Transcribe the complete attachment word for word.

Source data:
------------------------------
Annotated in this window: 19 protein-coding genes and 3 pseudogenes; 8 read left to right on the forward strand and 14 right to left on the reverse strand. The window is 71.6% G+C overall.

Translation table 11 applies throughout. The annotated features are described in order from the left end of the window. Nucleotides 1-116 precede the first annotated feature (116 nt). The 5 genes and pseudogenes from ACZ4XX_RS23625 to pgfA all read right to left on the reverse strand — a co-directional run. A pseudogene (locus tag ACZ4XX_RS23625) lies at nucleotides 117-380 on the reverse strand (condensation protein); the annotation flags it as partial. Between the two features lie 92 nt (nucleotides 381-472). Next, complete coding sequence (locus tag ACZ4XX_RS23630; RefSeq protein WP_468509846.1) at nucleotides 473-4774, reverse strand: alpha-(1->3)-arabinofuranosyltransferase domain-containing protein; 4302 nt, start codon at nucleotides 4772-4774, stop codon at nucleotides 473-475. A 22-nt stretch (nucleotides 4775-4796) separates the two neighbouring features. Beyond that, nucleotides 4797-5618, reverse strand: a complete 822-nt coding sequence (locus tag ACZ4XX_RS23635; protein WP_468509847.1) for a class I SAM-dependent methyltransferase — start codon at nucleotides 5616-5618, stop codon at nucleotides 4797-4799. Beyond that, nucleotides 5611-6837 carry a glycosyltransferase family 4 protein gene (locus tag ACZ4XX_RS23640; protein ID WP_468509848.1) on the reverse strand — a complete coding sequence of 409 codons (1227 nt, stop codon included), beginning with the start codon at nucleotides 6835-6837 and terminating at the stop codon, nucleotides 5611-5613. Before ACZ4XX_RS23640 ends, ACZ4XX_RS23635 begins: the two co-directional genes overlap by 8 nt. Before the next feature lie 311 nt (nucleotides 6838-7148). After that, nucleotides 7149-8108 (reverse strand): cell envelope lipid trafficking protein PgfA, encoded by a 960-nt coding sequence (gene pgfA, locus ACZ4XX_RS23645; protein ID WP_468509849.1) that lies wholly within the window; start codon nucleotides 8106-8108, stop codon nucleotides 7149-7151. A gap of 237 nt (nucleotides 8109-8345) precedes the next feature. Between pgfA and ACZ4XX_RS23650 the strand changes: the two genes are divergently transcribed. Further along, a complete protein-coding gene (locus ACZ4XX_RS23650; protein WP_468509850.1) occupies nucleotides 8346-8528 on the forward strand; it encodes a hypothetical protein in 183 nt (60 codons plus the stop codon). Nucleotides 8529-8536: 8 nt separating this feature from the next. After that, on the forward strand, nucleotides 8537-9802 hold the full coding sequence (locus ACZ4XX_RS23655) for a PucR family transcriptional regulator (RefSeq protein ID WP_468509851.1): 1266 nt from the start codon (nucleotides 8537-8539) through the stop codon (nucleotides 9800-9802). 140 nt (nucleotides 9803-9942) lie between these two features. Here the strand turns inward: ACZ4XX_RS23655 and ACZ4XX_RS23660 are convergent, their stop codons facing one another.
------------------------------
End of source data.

Annotated in this window: 19 protein-coding genes and 3 pseudogenes; 8 read left to right on the forward strand and 14 right to left on the reverse strand. The window is 71.6% G+C overall.

Translation table 11 applies throughout. The annotated features are described in order from the left end of the window. Nucleotides 1-116 precede the first annotated feature (116 nt). The 5 genes and pseudogenes from ACZ4XX_RS23625 to pgfA all read right to left on the reverse strand — a co-directional run. A pseudogene (locus tag ACZ4XX_RS23625) lies at nucleotides 117-380 on the reverse strand (condensation protein); the annotation flags it as partial. Between the two features lie 92 nt (nucleotides 381-472). Next, complete coding sequence (locus tag ACZ4XX_RS23630; RefSeq protein WP_468509846.1) at nucleotides 473-4774, reverse strand: alpha-(1->3)-arabinofuranosyltransferase domain-containing protein; 4302 nt, start codon at nucleotides 4772-4774, stop codon at nucleotides 473-475. A 22-nt stretch (nucleotides 4775-4796) separates the two neighbouring features. Beyond that, nucleotides 4797-5618, reverse strand: a complete 822-nt coding sequence (locus tag ACZ4XX_RS23635; protein WP_468509847.1) for a class I SAM-dependent methyltransferase — start codon at nucleotides 5616-5618, stop codon at nucleotides 4797-4799. Beyond that, nucleotides 5611-6837 carry a glycosyltransferase family 4 protein gene (locus tag ACZ4XX_RS23640; protein ID WP_468509848.1) on the reverse strand — a complete coding sequence of 409 codons (1227 nt, stop codon included), beginning with the start codon at nucleotides 6835-6837 and terminating at the stop codon, nucleotides 5611-5613. Before ACZ4XX_RS23640 ends, ACZ4XX_RS23635 begins: the two co-directional genes overlap by 8 nt. Before the next feature lie 311 nt (nucleotides 6838-7148). After that, nucleotides 7149-8108 (reverse strand): cell envelope lipid trafficking protein PgfA, encoded by a 960-nt coding sequence (gene pgfA, locus ACZ4XX_RS23645; protein ID WP_468509849.1) that lies wholly within the window; start codon nucleotides 8106-8108, stop codon nucleotides 7149-7151. A gap of 237 nt (nucleotides 8109-8345) precedes the next feature. Between pgfA and ACZ4XX_RS23650 the strand changes: the two genes are divergently transcribed. Further along, a complete protein-coding gene (locus ACZ4XX_RS23650; protein WP_468509850.1) occupies nucleotides 8346-8528 on the forward strand; it encodes a hypothetical protein in 183 nt (60 codons plus the stop codon). Nucleotides 8529-8536: 8 nt separating this feature from the next. After that, on the forward strand, nucleotides 8537-9802 hold the full coding sequence (locus ACZ4XX_RS23655) for a PucR family transcriptional regulator (RefSeq protein ID WP_468509851.1): 1266 nt from the start codon (nucleotides 8537-8539) through the stop codon (nucleotides 9800-9802). 140 nt (nucleotides 9803-9942) lie between these two features. Here the strand turns inward: ACZ4XX_RS23655 and ACZ4XX_RS23660 are convergent, their stop codons facing one another.